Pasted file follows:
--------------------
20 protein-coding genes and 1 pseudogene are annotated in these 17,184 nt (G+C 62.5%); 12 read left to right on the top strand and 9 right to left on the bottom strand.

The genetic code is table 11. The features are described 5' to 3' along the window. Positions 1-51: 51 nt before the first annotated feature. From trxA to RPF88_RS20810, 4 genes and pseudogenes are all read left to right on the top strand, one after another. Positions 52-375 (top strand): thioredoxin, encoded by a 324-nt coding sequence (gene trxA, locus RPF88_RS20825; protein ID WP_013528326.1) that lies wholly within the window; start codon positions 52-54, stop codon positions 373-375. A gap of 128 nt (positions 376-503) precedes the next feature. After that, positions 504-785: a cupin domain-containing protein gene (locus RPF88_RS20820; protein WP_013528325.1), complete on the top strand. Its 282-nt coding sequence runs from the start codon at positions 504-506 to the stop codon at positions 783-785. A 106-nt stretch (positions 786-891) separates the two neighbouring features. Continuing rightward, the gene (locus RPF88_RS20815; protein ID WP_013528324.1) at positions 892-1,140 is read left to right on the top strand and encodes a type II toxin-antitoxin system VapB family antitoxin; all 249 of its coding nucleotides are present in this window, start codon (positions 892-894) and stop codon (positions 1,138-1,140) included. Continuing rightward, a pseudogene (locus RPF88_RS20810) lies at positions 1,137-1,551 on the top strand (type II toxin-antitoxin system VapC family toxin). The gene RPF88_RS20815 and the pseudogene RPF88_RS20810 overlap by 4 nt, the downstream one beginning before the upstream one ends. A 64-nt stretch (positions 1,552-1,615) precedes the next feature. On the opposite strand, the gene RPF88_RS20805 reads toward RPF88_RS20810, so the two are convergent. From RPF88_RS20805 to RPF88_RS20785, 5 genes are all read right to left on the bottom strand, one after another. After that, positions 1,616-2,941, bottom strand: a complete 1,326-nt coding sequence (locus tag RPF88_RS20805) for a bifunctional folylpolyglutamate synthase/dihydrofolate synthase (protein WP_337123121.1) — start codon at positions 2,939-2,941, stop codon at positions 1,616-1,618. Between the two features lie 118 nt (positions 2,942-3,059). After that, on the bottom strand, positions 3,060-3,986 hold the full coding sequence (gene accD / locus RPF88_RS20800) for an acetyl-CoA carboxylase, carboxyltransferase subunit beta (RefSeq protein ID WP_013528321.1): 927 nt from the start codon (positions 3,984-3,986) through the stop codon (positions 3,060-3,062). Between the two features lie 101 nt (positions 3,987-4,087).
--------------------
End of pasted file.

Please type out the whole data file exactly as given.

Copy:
20 protein-coding genes and 1 pseudogene are annotated in these 17,184 nt (G+C 62.5%); 12 read left to right on the top strand and 9 right to left on the bottom strand.

The genetic code is table 11. The features are described 5' to 3' along the window. Positions 1-51: 51 nt before the first annotated feature. From trxA to RPF88_RS20810, 4 genes and pseudogenes are all read left to right on the top strand, one after another. Positions 52-375 (top strand): thioredoxin, encoded by a 324-nt coding sequence (gene trxA, locus RPF88_RS20825; protein ID WP_013528326.1) that lies wholly within the window; start codon positions 52-54, stop codon positions 373-375. A gap of 128 nt (positions 376-503) precedes the next feature. After that, positions 504-785: a cupin domain-containing protein gene (locus RPF88_RS20820; protein WP_013528325.1), complete on the top strand. Its 282-nt coding sequence runs from the start codon at positions 504-506 to the stop codon at positions 783-785. A 106-nt stretch (positions 786-891) separates the two neighbouring features. Continuing rightward, the gene (locus RPF88_RS20815; protein ID WP_013528324.1) at positions 892-1,140 is read left to right on the top strand and encodes a type II toxin-antitoxin system VapB family antitoxin; all 249 of its coding nucleotides are present in this window, start codon (positions 892-894) and stop codon (positions 1,138-1,140) included. Continuing rightward, a pseudogene (locus RPF88_RS20810) lies at positions 1,137-1,551 on the top strand (type II toxin-antitoxin system VapC family toxin). The gene RPF88_RS20815 and the pseudogene RPF88_RS20810 overlap by 4 nt, the downstream one beginning before the upstream one ends. A 64-nt stretch (positions 1,552-1,615) precedes the next feature. On the opposite strand, the gene RPF88_RS20805 reads toward RPF88_RS20810, so the two are convergent. From RPF88_RS20805 to RPF88_RS20785, 5 genes are all read right to left on the bottom strand, one after another. After that, positions 1,616-2,941, bottom strand: a complete 1,326-nt coding sequence (locus tag RPF88_RS20805) for a bifunctional folylpolyglutamate synthase/dihydrofolate synthase (protein WP_337123121.1) — start codon at positions 2,939-2,941, stop codon at positions 1,616-1,618. Between the two features lie 118 nt (positions 2,942-3,059). After that, on the bottom strand, positions 3,060-3,986 hold the full coding sequence (gene accD / locus RPF88_RS20800) for an acetyl-CoA carboxylase, carboxyltransferase subunit beta (RefSeq protein ID WP_013528321.1): 927 nt from the start codon (positions 3,984-3,986) through the stop codon (positions 3,060-3,062). Between the two features lie 101 nt (positions 3,987-4,087).